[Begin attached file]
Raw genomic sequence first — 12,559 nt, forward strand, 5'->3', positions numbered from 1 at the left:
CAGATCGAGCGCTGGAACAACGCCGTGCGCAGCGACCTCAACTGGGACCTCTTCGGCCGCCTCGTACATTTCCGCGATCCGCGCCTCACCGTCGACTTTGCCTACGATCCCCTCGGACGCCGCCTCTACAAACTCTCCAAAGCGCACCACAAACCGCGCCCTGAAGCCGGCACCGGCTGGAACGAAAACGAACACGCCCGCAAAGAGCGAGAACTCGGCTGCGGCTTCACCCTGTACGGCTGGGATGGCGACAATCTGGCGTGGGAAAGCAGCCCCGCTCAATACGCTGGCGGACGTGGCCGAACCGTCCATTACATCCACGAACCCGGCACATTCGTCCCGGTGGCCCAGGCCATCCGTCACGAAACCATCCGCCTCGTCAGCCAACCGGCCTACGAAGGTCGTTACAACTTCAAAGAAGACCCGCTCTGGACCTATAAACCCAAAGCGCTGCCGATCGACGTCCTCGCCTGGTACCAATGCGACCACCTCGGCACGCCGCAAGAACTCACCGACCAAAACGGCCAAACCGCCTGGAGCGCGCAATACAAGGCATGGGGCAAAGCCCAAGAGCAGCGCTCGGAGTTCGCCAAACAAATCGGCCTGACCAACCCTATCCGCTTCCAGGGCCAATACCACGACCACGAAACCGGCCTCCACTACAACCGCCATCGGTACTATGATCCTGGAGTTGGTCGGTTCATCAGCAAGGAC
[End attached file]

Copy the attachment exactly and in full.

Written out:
Raw genomic sequence first — 12,559 nt, forward strand, 5'->3', positions numbered from 1 at the left:
CAGATCGAGCGCTGGAACAACGCCGTGCGCAGCGACCTCAACTGGGACCTCTTCGGCCGCCTCGTACATTTCCGCGATCCGCGCCTCACCGTCGACTTTGCCTACGATCCCCTCGGACGCCGCCTCTACAAACTCTCCAAAGCGCACCACAAACCGCGCCCTGAAGCCGGCACCGGCTGGAACGAAAACGAACACGCCCGCAAAGAGCGAGAACTCGGCTGCGGCTTCACCCTGTACGGCTGGGATGGCGACAATCTGGCGTGGGAAAGCAGCCCCGCTCAATACGCTGGCGGACGTGGCCGAACCGTCCATTACATCCACGAACCCGGCACATTCGTCCCGGTGGCCCAGGCCATCCGTCACGAAACCATCCGCCTCGTCAGCCAACCGGCCTACGAAGGTCGTTACAACTTCAAAGAAGACCCGCTCTGGACCTATAAACCCAAAGCGCTGCCGATCGACGTCCTCGCCTGGTACCAATGCGACCACCTCGGCACGCCGCAAGAACTCACCGACCAAAACGGCCAAACCGCCTGGAGCGCGCAATACAAGGCATGGGGCAAAGCCCAAGAGCAGCGCTCGGAGTTCGCCAAACAAATCGGCCTGACCAACCCTATCCGCTTCCAGGGCCAATACCACGACCACGAAACCGGCCTCCACTACAACCGCCATCGGTACTATGATCCTGGAGTTGGTCGGTTCATCAGCAAGGAC